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Close up of corn field.
Unruh Farm TNC is helping the Unruhs increase soil health, eliminate erosion, utilize fewer inputs of synthetic pesticides and fertilizer and increase carbon storage. © Neil Crescenti/TNC

Stories in Idaho

Growing a Sustainable Future for Idaho

Using regenerative agriculture to create a healthier future for people and nature.

Healthy Soil, Resilient Waters

When you think about conservation in Idaho, agriculture may not be the first thing that comes to mind. Yet, agriculture, an industry that touches nearly every aspect of life in Idaho, holds the potential to unlock solutions to some of our most complex environmental challenges.

Idaho leads the nation as the top producer of potatoes and commercial trout and is the third-largest water user in the U.S., due in part to irrigation. This means implementing sustainable, regenerative agricultural practices in Idaho is among the highest-potential strategies for protecting the environment and reducing climate impacts in the state. At the same time, improving soil health and water quality also supports the economic interests of Idaho’s large farming community that depends on healthy lands and freshwater.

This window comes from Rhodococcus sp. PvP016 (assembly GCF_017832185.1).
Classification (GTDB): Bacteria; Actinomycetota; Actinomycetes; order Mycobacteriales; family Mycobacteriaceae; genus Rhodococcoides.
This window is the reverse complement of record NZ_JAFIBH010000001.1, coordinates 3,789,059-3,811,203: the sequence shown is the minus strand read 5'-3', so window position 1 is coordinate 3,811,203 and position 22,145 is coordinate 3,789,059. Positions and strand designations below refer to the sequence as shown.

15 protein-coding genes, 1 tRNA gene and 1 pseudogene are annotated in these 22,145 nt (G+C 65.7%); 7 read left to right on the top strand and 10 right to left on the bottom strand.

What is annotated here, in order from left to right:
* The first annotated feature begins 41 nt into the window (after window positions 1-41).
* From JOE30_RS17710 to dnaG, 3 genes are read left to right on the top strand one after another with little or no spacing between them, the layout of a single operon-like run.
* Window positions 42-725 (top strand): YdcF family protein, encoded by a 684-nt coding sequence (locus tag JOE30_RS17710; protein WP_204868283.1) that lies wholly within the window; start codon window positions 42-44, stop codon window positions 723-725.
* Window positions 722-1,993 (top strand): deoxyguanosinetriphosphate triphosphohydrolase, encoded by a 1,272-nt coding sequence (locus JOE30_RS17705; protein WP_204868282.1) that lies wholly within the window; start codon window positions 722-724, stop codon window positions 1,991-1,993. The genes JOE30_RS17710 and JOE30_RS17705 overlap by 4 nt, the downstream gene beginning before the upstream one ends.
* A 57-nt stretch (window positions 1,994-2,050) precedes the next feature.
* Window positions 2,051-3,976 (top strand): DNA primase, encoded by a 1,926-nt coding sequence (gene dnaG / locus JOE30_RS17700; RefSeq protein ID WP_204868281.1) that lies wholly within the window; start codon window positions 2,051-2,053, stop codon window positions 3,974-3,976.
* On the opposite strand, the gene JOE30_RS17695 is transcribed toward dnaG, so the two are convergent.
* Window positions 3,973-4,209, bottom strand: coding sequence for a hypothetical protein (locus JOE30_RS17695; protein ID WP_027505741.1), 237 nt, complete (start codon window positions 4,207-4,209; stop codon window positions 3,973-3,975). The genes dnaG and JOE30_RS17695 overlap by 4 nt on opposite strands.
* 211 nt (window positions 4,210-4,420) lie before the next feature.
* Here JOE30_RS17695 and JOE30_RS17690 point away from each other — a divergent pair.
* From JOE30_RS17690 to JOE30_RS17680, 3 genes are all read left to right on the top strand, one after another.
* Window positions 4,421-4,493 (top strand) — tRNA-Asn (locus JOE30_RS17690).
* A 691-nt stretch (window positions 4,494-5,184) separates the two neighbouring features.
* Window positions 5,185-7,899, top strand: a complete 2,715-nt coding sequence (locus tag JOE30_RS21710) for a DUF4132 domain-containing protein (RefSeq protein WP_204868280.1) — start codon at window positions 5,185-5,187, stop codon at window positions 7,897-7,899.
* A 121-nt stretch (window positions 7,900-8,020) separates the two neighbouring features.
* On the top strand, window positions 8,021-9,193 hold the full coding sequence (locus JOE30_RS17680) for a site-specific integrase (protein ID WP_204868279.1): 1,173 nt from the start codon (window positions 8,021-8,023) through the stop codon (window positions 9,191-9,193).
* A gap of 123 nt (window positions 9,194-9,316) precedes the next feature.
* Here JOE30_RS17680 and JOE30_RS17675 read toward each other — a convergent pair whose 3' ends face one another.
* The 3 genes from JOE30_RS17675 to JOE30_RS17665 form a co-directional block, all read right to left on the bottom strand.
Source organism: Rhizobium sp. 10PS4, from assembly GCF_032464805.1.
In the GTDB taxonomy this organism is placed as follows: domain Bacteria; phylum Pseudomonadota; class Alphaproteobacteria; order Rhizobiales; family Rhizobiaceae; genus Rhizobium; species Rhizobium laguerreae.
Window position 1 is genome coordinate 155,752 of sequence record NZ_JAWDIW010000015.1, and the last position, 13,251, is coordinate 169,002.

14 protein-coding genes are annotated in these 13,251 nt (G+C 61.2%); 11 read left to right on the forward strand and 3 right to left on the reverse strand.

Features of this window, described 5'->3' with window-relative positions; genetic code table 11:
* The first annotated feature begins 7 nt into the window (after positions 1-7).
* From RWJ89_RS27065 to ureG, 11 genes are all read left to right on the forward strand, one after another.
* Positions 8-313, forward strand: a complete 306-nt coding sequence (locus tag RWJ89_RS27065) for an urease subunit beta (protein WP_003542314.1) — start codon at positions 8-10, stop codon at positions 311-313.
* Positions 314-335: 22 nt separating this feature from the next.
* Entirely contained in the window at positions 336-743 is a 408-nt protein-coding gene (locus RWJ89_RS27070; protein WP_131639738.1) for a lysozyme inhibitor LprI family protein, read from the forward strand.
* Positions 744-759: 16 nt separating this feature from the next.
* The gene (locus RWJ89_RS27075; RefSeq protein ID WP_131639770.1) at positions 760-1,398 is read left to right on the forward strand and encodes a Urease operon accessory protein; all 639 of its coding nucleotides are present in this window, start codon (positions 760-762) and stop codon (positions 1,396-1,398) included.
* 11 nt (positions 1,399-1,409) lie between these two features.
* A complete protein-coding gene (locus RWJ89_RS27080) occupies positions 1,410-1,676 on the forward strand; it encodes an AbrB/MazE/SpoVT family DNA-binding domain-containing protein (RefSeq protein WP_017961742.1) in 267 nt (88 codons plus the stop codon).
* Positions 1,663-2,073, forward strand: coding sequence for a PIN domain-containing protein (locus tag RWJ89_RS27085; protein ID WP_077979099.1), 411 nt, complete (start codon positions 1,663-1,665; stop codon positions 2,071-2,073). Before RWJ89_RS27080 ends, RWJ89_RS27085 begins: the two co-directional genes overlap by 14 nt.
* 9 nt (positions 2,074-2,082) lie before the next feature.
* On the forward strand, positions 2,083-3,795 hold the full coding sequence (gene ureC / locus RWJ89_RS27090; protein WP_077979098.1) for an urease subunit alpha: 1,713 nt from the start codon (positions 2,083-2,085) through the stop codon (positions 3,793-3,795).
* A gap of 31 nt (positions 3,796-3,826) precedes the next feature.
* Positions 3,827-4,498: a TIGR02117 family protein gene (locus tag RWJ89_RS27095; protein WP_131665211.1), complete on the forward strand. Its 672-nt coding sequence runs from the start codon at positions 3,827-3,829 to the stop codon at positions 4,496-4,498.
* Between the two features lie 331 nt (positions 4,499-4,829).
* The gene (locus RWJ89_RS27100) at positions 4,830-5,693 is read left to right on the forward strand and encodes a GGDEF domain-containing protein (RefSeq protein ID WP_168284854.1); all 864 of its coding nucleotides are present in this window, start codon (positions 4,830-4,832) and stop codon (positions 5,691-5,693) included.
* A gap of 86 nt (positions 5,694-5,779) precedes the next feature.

With regenerative farming practices, we have the opportunity to create better economic and environmental conditions for Idaho's agriculture community that will last for future generations.

TNC agriculture strategy manager

In 2018, The Nature Conservancy launched the Healthy Soil, Resilient Waters program. This initiative brings together the ingenuity of the state’s farmers and TNC’s conservation experience to transform the way we use soil and water to grow food using regenerative farming practices.

TNC has continued to invest in this program by appointing Idaho native and long-time agriculture specialist, Brad Johnson, as the agriculture strategy manager. “Current agricultural practices are caught in a toxic cycle of high inputs of fertilizer, chemicals, and water while over-tilling the soil, which continues to degrade soil health, deplete water supplies, and affect our bottom line,” said Johnson. “With regenerative farming practices, we have the opportunity to create better economic and environmental conditions for Idaho’s agriculture community that will last for future generations.”